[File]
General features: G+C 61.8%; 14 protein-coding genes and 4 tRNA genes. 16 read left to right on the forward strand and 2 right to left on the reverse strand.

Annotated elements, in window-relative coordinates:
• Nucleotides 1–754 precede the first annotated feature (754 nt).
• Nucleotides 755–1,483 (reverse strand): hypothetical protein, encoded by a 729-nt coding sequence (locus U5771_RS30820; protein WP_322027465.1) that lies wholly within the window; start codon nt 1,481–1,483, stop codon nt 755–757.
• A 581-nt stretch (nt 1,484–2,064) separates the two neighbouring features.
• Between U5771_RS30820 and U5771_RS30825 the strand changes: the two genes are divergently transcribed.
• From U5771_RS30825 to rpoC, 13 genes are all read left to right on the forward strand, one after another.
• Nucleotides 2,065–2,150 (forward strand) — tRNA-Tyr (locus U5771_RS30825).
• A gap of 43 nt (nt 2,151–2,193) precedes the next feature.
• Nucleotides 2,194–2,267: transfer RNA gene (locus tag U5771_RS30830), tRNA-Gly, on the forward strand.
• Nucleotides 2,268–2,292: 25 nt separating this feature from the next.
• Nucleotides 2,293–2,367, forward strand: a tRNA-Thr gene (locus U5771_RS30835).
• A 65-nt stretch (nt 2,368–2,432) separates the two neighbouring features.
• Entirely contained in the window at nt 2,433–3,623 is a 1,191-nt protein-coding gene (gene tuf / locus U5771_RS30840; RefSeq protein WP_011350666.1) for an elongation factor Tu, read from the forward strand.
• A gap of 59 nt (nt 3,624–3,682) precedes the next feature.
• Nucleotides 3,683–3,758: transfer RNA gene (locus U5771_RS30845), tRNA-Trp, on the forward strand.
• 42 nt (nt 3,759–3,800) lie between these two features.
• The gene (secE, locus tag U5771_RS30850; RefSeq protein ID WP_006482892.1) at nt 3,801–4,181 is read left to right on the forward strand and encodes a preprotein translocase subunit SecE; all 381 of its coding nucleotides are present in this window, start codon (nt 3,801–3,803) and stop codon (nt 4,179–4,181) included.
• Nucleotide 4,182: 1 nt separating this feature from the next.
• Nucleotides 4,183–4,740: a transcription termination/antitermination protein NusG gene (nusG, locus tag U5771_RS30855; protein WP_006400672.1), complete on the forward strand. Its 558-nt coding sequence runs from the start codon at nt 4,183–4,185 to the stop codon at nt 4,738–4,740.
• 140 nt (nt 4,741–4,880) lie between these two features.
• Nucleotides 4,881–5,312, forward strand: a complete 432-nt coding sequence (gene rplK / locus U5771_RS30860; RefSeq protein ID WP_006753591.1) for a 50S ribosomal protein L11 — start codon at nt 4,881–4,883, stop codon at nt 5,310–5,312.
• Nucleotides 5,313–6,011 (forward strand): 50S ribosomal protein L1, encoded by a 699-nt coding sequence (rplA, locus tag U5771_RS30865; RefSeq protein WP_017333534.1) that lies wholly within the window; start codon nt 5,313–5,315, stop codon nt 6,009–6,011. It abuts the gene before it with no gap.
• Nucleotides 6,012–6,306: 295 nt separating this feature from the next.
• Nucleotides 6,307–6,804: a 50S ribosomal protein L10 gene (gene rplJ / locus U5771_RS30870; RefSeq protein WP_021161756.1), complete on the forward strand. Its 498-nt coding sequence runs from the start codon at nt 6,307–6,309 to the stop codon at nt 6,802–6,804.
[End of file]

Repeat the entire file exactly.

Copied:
General features: G+C 61.8%; 14 protein-coding genes and 4 tRNA genes. 16 read left to right on the forward strand and 2 right to left on the reverse strand.

Annotated elements, in window-relative coordinates:
• Nucleotides 1–754 precede the first annotated feature (754 nt).
• Nucleotides 755–1,483 (reverse strand): hypothetical protein, encoded by a 729-nt coding sequence (locus U5771_RS30820; protein WP_322027465.1) that lies wholly within the window; start codon nt 1,481–1,483, stop codon nt 755–757.
• A 581-nt stretch (nt 1,484–2,064) separates the two neighbouring features.
• Between U5771_RS30820 and U5771_RS30825 the strand changes: the two genes are divergently transcribed.
• From U5771_RS30825 to rpoC, 13 genes are all read left to right on the forward strand, one after another.
• Nucleotides 2,065–2,150 (forward strand) — tRNA-Tyr (locus U5771_RS30825).
• A gap of 43 nt (nt 2,151–2,193) precedes the next feature.
• Nucleotides 2,194–2,267: transfer RNA gene (locus tag U5771_RS30830), tRNA-Gly, on the forward strand.
• Nucleotides 2,268–2,292: 25 nt separating this feature from the next.
• Nucleotides 2,293–2,367, forward strand: a tRNA-Thr gene (locus U5771_RS30835).
• A 65-nt stretch (nt 2,368–2,432) separates the two neighbouring features.
• Entirely contained in the window at nt 2,433–3,623 is a 1,191-nt protein-coding gene (gene tuf / locus U5771_RS30840; RefSeq protein WP_011350666.1) for an elongation factor Tu, read from the forward strand.
• A gap of 59 nt (nt 3,624–3,682) precedes the next feature.
• Nucleotides 3,683–3,758: transfer RNA gene (locus U5771_RS30845), tRNA-Trp, on the forward strand.
• 42 nt (nt 3,759–3,800) lie between these two features.
• The gene (secE, locus tag U5771_RS30850; RefSeq protein ID WP_006482892.1) at nt 3,801–4,181 is read left to right on the forward strand and encodes a preprotein translocase subunit SecE; all 381 of its coding nucleotides are present in this window, start codon (nt 3,801–3,803) and stop codon (nt 4,179–4,181) included.
• Nucleotide 4,182: 1 nt separating this feature from the next.
• Nucleotides 4,183–4,740: a transcription termination/antitermination protein NusG gene (nusG, locus tag U5771_RS30855; protein WP_006400672.1), complete on the forward strand. Its 558-nt coding sequence runs from the start codon at nt 4,183–4,185 to the stop codon at nt 4,738–4,740.
• 140 nt (nt 4,741–4,880) lie between these two features.
• Nucleotides 4,881–5,312, forward strand: a complete 432-nt coding sequence (gene rplK / locus U5771_RS30860; RefSeq protein ID WP_006753591.1) for a 50S ribosomal protein L11 — start codon at nt 4,881–4,883, stop codon at nt 5,310–5,312.
• Nucleotides 5,313–6,011 (forward strand): 50S ribosomal protein L1, encoded by a 699-nt coding sequence (rplA, locus tag U5771_RS30865; RefSeq protein WP_017333534.1) that lies wholly within the window; start codon nt 5,313–5,315, stop codon nt 6,009–6,011. It abuts the gene before it with no gap.
• Nucleotides 6,012–6,306: 295 nt separating this feature from the next.
• Nucleotides 6,307–6,804: a 50S ribosomal protein L10 gene (gene rplJ / locus U5771_RS30870; RefSeq protein WP_021161756.1), complete on the forward strand. Its 498-nt coding sequence runs from the start codon at nt 6,307–6,309 to the stop codon at nt 6,802–6,804.